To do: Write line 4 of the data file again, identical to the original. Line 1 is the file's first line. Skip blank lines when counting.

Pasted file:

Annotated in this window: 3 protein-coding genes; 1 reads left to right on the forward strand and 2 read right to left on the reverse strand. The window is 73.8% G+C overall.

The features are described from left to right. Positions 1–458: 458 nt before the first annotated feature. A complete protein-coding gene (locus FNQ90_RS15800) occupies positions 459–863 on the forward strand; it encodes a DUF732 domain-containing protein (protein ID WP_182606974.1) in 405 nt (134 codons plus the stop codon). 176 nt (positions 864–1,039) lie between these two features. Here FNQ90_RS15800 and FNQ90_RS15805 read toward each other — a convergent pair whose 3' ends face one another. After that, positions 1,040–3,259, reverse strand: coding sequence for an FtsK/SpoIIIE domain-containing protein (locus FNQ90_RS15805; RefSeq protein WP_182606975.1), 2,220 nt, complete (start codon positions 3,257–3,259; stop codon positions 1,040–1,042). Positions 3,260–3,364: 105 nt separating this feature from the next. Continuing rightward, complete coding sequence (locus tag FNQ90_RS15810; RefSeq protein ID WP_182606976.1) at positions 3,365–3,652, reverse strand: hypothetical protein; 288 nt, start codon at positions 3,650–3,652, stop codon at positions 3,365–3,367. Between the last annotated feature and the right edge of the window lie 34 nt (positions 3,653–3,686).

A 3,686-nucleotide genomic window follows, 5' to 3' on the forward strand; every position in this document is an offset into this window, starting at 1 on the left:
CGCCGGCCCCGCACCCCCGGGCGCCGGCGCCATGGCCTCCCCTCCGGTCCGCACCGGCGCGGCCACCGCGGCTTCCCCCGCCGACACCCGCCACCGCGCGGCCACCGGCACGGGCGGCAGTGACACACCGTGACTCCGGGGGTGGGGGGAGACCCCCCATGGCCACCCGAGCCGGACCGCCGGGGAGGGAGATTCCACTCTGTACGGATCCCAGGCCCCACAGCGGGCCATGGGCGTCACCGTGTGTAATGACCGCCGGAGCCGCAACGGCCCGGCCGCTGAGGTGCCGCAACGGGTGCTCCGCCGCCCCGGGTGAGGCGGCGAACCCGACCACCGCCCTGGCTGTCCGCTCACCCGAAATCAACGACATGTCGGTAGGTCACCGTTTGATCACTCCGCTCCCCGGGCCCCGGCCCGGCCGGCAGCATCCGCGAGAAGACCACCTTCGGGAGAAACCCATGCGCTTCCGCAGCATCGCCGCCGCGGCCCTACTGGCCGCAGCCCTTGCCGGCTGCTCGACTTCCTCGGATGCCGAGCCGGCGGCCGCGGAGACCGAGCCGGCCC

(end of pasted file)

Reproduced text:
CGCCGGCCCCGCACCCCCGGGCGCCGGCGCCATGGCCTCCCCTCCGGTCCGCACCGGCGCGGCCACCGCGGCTTCCCCCGCCGACACCCGCCACCGCGCGGCCACCGGCACGGGCGGCAGTGACACACCGTGACTCCGGGGGTGGGGGGAGACCCCCCATGGCCACCCGAGCCGGACCGCCGGGGAGGGAGATTCCACTCTGTACGGATCCCAGGCCCCACAGCGGGCCATGGGCGTCACCGTGTGTAATGACCGCCGGAGCCGCAACGGCCCGGCCGCTGAGGTGCCGCAACGGGTGCTCCGCCGCCCCGGGTGAGGCGGCGAACCCGACCACCGCCCTGGCTGTCCGCTCACCCGAAATCAACGACATGTCGGTAGGTCACCGTTTGATCACTCCGCTCCCCGGGCCCCGGCCCGGCCGGCAGCATCCGCGAGAAGACCACCTTCGGGAGAAACCCATGCGCTTCCGCAGCATCGCCGCCGCGGCCCTACTGGCCGCAGCCCTTGCCGGCTGCTCGACTTCCTCGGATGCCGAGCCGGCGGCCGCGGAGACCGAGCCGGCCC